Mining M&A remains subdued despite strong deal pipeline
London, 11 August 2014
M&A in the global mining and metals sector is likely to remain subdued for the remainder of 2014 despite a strong deal pipeline and a private capital funds war chest yet to be unleashed, according to EY Global Mining & Metals Transactions Leader, Lee Downham.
EY’s quarterly M&A analysis shows 112 deals in the sector during Q2 this year totaling US$9.5b. Deal volume was down 21% on the previous quarter and down 41% on the same quarter in 2013. Total deal value was up 33% on the previous quarter, primarily due to the US$3.6b acquisition of Osisko Mining Corp. by Yamana Gold and Agnico Eagle Mines.
Similarly, 1H comparisons show total deal values down 69% year-on-year to US$16.7b from US$53.8b, the fourth consecutive year of decline. Deal volumes for 1H 2014 were down 34% to 254, from 386 in 1H 2013.
“Deal making in the sector continues to be cautious, partly due to the continuing commitment to capital discipline, but also due to a lack of urgency over investment given the lack of competition for assets.
“Some standout deals and hostile bids during Q2, combined with a strong deal pipeline and substantial capital waiting to be deployed by mining-focused funds, suggest that momentum is building. For those brave enough to invest against the cycle there would appear to be good buy-side opportunities.”
Divestments feed the pipeline
Major diversifieds are continuing to consider divestments as a way of reducing debt, maximizing returns on capital and optimizing their portfolios; however, stronger balance sheets has taken the urgency out of these deals.
“We do however think divestments of non-core assets from the majors will pick up pace in the next six months. While these assets may not be strategic to the divesting companies, they are typically high-quality assets and will likely attract strong competition, particularly from private capital buyers.”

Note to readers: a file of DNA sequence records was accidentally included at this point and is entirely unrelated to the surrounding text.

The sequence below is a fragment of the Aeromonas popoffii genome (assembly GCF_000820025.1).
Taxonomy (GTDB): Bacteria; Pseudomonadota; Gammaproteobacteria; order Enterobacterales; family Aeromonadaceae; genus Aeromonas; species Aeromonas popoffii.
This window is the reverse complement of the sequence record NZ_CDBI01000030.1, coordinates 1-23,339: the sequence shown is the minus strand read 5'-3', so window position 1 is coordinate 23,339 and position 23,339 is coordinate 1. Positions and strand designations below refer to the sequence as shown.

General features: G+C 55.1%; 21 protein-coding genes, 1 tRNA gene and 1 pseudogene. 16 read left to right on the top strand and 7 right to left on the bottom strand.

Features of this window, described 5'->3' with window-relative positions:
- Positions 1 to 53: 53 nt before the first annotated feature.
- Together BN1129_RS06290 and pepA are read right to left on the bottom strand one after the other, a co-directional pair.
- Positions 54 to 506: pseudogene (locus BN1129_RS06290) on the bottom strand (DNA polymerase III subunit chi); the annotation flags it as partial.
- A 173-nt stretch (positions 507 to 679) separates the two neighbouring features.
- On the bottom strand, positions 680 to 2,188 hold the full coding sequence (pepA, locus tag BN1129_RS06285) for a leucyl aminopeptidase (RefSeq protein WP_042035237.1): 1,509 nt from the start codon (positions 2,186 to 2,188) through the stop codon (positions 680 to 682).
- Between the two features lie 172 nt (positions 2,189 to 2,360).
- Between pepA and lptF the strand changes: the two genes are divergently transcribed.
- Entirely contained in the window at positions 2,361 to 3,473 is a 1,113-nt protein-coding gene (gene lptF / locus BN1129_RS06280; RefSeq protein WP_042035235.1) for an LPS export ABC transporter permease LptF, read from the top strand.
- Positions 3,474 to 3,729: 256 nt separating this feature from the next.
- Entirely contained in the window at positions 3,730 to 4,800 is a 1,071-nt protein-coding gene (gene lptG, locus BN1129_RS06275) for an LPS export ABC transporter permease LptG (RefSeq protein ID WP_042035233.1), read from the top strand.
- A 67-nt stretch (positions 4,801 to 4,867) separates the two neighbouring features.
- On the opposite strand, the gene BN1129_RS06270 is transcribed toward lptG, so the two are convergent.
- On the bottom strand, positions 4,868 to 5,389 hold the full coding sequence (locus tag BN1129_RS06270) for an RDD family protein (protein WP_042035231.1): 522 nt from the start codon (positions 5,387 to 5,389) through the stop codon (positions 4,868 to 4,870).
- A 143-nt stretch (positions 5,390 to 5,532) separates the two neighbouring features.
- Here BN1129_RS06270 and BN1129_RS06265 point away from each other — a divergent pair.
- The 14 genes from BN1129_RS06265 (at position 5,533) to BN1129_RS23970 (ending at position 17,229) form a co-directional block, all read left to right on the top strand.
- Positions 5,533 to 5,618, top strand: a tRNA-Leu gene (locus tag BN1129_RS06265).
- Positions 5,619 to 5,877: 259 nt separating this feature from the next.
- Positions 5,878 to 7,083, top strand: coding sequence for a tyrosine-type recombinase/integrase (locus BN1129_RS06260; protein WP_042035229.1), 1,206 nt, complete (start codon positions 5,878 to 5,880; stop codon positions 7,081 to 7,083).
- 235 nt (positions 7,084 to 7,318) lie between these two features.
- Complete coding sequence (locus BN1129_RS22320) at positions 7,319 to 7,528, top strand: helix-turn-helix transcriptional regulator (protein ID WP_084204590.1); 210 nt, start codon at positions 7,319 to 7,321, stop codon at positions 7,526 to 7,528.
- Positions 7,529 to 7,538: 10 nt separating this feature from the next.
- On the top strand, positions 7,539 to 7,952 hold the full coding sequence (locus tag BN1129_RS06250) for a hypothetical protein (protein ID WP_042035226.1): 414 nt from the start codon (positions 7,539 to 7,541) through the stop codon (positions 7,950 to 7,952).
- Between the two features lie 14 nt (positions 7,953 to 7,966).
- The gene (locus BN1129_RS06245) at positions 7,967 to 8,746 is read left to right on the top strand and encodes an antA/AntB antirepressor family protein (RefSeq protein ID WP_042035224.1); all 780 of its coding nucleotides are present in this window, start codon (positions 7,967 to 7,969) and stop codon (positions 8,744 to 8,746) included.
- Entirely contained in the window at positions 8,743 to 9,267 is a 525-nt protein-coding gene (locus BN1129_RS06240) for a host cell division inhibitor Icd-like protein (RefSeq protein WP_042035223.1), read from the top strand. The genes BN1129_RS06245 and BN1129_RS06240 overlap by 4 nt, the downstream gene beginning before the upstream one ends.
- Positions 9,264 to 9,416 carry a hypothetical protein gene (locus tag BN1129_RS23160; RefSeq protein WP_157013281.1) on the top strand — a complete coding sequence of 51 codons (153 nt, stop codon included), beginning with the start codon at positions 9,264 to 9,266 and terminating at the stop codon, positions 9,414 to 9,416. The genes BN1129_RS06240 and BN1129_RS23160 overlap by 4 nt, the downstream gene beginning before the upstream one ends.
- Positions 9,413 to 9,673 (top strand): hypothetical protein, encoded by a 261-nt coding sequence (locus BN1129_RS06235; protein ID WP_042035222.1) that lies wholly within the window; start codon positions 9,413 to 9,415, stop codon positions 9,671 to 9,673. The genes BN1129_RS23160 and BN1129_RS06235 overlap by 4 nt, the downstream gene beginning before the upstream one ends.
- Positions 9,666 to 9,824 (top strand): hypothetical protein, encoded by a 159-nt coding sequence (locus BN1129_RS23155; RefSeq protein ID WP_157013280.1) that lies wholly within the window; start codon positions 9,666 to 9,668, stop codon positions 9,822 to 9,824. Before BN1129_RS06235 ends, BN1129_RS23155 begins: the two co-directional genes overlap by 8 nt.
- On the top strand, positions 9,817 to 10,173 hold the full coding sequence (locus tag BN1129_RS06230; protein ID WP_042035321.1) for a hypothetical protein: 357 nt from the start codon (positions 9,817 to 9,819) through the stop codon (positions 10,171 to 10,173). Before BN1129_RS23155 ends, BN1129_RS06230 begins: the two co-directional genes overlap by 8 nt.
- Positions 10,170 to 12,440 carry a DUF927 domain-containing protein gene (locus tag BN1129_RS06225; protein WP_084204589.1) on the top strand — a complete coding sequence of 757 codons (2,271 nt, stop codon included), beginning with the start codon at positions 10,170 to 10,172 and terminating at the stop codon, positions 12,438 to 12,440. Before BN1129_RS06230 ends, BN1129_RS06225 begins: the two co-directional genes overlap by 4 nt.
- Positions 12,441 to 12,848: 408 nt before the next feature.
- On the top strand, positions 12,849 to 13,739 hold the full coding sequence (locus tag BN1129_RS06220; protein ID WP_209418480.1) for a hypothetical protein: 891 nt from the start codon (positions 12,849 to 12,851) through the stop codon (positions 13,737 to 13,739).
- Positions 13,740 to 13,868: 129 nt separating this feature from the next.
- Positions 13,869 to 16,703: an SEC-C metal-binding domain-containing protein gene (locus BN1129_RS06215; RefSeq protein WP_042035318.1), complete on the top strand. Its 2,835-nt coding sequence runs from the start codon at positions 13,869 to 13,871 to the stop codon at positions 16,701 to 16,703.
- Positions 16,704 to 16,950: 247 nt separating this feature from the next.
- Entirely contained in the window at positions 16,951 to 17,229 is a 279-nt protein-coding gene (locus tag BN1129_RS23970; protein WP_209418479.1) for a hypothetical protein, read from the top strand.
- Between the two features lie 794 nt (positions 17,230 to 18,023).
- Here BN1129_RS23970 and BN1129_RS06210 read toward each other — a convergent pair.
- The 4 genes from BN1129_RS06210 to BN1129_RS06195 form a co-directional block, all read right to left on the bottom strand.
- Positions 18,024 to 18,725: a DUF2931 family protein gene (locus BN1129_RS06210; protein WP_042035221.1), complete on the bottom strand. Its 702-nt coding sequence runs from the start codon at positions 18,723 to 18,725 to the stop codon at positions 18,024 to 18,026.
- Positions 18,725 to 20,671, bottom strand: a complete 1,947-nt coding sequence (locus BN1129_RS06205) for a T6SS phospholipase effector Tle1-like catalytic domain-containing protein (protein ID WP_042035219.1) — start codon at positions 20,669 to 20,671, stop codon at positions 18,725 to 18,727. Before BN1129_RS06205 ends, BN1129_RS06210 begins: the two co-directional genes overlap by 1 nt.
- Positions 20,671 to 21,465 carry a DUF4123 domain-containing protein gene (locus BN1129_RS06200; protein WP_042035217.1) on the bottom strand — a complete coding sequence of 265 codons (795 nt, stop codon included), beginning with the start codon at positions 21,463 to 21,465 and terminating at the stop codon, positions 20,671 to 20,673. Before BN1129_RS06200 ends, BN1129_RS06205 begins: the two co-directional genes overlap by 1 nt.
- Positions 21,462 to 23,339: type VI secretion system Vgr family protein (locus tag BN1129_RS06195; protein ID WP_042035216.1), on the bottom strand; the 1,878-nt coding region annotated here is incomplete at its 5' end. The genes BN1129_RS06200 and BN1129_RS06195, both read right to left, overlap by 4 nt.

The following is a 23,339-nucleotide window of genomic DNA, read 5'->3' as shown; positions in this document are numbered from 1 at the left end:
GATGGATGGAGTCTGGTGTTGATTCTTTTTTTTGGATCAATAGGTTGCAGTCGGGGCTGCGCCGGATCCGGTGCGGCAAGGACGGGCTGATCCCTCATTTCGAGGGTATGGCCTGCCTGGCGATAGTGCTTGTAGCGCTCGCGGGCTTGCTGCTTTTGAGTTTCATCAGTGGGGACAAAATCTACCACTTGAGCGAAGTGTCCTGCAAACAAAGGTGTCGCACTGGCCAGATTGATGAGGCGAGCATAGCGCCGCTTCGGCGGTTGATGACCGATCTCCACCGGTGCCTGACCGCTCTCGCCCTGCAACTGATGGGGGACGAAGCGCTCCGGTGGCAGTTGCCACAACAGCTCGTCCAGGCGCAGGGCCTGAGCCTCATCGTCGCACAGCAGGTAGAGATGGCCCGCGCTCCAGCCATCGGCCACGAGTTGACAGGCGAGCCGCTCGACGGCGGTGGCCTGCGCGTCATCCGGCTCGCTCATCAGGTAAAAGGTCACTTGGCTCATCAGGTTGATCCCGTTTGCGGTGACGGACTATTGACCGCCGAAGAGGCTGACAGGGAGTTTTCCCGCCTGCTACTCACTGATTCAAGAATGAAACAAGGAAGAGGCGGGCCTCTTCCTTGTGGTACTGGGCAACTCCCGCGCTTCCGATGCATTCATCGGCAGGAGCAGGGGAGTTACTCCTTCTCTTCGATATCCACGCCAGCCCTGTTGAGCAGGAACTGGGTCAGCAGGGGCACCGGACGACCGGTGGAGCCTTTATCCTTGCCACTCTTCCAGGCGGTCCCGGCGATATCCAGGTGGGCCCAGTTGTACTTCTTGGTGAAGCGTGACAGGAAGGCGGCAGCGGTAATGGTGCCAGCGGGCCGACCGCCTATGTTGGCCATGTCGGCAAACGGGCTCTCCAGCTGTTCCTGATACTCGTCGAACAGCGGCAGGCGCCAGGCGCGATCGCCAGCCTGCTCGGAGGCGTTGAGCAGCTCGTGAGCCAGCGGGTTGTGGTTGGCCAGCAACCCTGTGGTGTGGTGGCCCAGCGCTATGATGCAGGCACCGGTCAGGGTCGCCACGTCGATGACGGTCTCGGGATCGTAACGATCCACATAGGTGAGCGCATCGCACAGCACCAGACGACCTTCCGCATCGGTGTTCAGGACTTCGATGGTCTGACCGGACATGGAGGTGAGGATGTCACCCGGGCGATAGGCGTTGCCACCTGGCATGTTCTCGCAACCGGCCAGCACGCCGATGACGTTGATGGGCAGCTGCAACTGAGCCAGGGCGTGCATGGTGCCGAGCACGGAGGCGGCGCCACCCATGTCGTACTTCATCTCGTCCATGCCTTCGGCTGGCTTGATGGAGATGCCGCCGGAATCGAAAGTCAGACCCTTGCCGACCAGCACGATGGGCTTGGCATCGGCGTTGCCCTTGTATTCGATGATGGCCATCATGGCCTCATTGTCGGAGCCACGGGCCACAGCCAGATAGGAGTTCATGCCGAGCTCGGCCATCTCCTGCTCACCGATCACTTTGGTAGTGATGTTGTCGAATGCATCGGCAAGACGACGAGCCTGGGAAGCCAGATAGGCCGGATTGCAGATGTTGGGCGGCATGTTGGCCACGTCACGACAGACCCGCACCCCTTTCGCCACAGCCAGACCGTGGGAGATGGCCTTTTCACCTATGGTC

Acquisitions by financial investors accounted for 20% of all mining and metals deal volumes globally in 1H 2014.
“The much anticipated influx of substantial capital from new mining-focused private funds is taking longer than expected to hit the market. This is partly driven by the complex nature of executing an investment – which takes time regardless of size – but also the lack of competition in the market for deals, with investors happy to wait for clear signs that we are at the bottom of the market before making billion dollar-plus commitments.”
EY estimates the mining-focused private capital funds have a war chest of at least US$10b and possibly as high as US$20b.
Drop in capital raising reflects divergence of fortunes
While there was only a 15% drop in total proceeds raised by companies in the sector globally from 1H 2013 to 1H 2014, from US$168b to US$142b, this masks an ongoing divergence of fortunes within the mining and metals industry.
“The wealth gap between producers and explorers, between those that have access to public debt markets and those that don’t, is still present”.
“The happy coincidence of thirst for yield among bond market investors and competition between banks for scarce major deal opportunities, against a backdrop of near-zero interest rates, has proven a boon for borrowers in recent years. Many larger and mid-tier mining and metals companies have been able to reduce borrowing costs further this year and secure refinancing deals.
“While sub investment-grade borrowers have increasingly had access to this finance as investors have moved further down the risk curve, finance for juniors remains scarce. Junior IPOs are all but non-existent and secondary equity fundraising continues to be muted, with 40% of issue by juniors raising as little as US$500,000 in 1H 2014– barely enough to maintain the most skeletal of operations.”
The performance of juniors tracked in EY’s Canadian Mining Eye and UK Mining Eye indices also paints a mixed picture. EY’s indices shows AIM’s top 20 junior miners lost 18% over 1H 2014 (12% over Q2), while the Canadian Mining Eye gained 24% over the first half (9% over Q2), helped by improved gold and base metals prices and giving some hope that sentiment may be turning.
However Downham says a narrowing of the “wealth gap” between explorers/developers and producers is unlikely to occur in the near-term.
“A sustained and expectation-beating commodity price recovery would be needed for risk investors to return to the exploration sector on mass. In the absence of this the pipeline of future mines continues to shrink.”
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